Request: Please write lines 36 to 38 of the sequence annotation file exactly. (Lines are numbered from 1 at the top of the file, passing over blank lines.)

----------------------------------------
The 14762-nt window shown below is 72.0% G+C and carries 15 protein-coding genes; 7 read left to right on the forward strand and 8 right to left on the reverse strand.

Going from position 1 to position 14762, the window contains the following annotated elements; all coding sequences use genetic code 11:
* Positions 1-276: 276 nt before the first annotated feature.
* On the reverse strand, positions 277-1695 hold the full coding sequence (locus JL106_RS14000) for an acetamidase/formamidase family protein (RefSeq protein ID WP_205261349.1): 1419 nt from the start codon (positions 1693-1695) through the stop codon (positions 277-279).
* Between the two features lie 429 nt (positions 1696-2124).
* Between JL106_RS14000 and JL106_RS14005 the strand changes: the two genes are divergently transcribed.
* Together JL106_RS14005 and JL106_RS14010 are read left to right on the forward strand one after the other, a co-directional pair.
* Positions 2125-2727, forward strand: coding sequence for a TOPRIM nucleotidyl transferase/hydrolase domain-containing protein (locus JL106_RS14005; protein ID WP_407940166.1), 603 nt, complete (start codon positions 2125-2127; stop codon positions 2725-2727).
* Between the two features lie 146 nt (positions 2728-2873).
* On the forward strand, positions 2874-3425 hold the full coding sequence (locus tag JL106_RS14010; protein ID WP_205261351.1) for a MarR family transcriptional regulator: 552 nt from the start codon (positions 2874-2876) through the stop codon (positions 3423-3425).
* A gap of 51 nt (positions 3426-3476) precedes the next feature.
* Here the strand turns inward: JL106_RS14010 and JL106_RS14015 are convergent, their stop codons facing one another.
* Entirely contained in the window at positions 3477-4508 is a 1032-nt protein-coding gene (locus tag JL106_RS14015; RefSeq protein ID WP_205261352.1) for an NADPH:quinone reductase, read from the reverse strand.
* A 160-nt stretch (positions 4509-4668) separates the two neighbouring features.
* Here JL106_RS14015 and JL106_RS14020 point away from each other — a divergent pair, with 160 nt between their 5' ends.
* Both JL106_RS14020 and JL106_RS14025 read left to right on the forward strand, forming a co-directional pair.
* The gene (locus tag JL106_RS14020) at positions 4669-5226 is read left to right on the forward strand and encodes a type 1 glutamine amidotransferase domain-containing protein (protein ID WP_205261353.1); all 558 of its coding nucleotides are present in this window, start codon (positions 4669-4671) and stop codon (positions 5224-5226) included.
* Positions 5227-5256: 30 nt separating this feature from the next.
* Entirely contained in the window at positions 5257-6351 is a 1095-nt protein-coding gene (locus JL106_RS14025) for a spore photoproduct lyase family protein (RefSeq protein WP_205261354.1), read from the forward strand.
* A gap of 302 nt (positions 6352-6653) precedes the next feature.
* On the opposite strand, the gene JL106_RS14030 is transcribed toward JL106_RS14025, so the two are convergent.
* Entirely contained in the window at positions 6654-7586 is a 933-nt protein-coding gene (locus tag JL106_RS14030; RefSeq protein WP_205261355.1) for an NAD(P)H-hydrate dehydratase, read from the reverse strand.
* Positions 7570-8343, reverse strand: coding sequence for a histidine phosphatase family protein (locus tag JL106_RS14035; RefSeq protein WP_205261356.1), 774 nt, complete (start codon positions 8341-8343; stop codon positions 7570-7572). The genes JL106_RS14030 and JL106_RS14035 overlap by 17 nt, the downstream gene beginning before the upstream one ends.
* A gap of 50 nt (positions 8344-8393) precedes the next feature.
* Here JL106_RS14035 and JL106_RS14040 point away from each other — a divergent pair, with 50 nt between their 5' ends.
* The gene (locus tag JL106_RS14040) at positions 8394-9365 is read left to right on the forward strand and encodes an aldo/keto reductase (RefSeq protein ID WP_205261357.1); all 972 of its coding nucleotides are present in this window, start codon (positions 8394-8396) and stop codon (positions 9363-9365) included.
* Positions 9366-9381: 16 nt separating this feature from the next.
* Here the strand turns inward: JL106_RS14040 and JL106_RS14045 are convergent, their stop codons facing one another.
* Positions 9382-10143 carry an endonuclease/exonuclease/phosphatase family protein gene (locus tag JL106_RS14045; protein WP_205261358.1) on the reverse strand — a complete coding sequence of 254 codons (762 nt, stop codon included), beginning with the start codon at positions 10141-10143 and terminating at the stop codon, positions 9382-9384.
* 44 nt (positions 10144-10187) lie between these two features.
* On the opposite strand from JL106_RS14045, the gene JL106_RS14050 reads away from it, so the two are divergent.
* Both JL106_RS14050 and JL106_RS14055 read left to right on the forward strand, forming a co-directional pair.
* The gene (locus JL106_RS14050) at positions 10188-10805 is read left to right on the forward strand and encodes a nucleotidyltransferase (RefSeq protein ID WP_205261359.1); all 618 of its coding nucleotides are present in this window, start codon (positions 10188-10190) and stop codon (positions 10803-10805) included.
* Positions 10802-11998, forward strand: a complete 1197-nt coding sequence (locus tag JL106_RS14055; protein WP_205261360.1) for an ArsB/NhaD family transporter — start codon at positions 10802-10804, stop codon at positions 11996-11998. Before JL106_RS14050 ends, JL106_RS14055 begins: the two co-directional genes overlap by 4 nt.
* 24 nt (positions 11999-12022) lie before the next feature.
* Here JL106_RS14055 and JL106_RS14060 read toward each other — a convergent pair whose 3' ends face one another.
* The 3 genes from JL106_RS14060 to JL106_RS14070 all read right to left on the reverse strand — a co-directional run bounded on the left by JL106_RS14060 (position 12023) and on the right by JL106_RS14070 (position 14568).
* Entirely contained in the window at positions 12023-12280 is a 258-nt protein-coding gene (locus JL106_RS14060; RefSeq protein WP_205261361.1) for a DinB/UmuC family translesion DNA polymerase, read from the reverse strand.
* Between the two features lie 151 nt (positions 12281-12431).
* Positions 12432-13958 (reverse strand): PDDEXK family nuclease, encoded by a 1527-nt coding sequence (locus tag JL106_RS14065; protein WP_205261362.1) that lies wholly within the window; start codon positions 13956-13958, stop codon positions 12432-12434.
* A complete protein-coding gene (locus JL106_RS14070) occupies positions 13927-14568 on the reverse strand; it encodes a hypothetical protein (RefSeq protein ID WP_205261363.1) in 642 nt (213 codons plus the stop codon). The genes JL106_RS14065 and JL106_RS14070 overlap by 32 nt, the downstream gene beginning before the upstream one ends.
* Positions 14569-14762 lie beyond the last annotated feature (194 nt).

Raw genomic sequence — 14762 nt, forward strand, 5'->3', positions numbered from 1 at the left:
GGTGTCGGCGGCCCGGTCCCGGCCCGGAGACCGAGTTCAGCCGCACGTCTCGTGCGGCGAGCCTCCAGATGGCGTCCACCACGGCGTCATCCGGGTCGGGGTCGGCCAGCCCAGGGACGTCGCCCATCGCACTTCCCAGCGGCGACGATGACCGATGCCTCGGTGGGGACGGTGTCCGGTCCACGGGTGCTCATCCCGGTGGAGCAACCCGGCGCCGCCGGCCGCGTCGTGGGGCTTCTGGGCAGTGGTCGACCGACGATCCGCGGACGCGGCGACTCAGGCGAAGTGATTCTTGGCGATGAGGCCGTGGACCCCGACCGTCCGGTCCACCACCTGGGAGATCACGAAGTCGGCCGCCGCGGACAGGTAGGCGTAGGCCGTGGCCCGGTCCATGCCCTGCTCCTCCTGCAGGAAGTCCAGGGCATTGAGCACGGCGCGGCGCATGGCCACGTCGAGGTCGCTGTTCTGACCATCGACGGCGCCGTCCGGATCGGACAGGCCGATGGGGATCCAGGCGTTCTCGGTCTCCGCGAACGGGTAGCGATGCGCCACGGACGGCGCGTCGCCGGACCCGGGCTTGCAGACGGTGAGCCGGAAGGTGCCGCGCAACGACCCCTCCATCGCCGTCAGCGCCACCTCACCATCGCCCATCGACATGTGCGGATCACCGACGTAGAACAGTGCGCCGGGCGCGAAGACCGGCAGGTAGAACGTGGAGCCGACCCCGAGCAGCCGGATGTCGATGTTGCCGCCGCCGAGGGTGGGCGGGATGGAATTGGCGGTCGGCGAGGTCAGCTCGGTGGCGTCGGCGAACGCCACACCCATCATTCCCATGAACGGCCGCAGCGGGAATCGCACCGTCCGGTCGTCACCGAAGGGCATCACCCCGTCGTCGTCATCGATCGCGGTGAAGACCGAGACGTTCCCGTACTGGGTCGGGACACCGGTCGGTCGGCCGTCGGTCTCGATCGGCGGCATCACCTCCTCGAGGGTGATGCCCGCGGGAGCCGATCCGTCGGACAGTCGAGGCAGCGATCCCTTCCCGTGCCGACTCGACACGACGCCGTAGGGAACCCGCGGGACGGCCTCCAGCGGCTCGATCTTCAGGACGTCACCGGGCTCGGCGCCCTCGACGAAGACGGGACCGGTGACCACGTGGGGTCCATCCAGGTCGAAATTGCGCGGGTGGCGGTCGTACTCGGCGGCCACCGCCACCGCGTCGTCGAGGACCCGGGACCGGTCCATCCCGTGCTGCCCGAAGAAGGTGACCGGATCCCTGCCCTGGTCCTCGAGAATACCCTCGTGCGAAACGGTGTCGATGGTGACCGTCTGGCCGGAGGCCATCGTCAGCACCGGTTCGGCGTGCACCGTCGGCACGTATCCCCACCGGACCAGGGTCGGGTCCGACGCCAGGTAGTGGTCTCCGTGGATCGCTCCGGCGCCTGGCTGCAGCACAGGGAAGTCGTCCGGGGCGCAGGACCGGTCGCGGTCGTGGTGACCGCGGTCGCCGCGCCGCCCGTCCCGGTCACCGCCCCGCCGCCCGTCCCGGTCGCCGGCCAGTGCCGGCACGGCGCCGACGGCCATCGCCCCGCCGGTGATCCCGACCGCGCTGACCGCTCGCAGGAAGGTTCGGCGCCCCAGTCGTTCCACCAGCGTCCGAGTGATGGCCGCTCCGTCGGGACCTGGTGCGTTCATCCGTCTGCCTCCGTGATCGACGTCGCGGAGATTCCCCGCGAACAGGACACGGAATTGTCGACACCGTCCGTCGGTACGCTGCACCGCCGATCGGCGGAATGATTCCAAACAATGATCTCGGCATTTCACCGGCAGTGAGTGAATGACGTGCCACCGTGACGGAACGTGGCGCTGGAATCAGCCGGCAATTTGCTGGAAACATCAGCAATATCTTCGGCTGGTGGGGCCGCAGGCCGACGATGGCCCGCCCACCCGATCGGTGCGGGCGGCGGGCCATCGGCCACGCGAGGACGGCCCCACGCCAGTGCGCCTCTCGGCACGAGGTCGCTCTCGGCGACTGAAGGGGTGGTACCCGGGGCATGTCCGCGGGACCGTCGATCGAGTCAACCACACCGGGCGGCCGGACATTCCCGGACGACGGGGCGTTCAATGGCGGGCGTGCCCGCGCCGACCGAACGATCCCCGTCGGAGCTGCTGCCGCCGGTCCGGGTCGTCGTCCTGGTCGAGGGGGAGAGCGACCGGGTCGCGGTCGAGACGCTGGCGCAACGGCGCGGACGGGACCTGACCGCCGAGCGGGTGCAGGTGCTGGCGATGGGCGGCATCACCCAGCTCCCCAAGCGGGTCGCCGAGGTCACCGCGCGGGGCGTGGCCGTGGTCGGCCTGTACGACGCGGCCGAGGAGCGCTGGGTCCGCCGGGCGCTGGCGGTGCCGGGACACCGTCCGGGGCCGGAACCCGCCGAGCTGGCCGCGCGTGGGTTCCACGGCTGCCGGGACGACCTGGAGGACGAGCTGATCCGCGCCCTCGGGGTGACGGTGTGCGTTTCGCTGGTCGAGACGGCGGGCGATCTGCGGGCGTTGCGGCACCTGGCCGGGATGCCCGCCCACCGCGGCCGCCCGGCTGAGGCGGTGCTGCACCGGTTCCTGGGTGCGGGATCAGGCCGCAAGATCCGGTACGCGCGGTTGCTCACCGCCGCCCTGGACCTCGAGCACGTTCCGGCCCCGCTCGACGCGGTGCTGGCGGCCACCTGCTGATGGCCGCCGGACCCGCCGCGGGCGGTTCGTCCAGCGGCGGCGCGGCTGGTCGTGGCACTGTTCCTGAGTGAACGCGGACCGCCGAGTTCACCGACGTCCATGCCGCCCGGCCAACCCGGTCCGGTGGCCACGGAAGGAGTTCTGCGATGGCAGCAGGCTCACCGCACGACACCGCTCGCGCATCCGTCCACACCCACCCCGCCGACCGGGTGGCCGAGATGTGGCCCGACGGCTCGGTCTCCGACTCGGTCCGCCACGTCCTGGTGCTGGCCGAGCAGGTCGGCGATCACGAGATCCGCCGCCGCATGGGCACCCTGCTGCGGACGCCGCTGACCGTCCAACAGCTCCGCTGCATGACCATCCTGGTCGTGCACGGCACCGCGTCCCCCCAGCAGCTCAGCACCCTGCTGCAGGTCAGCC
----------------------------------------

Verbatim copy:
* Here JL106_RS14055 and JL106_RS14060 read toward each other — a convergent pair whose 3' ends face one another.
* The 3 genes from JL106_RS14060 to JL106_RS14070 all read right to left on the reverse strand — a co-directional run bounded on the left by JL106_RS14060 (position 12023) and on the right by JL106_RS14070 (position 14568).
* Entirely contained in the window at positions 12023-12280 is a 258-nt protein-coding gene (locus JL106_RS14060; RefSeq protein WP_205261361.1) for a DinB/UmuC family translesion DNA polymerase, read from the reverse strand.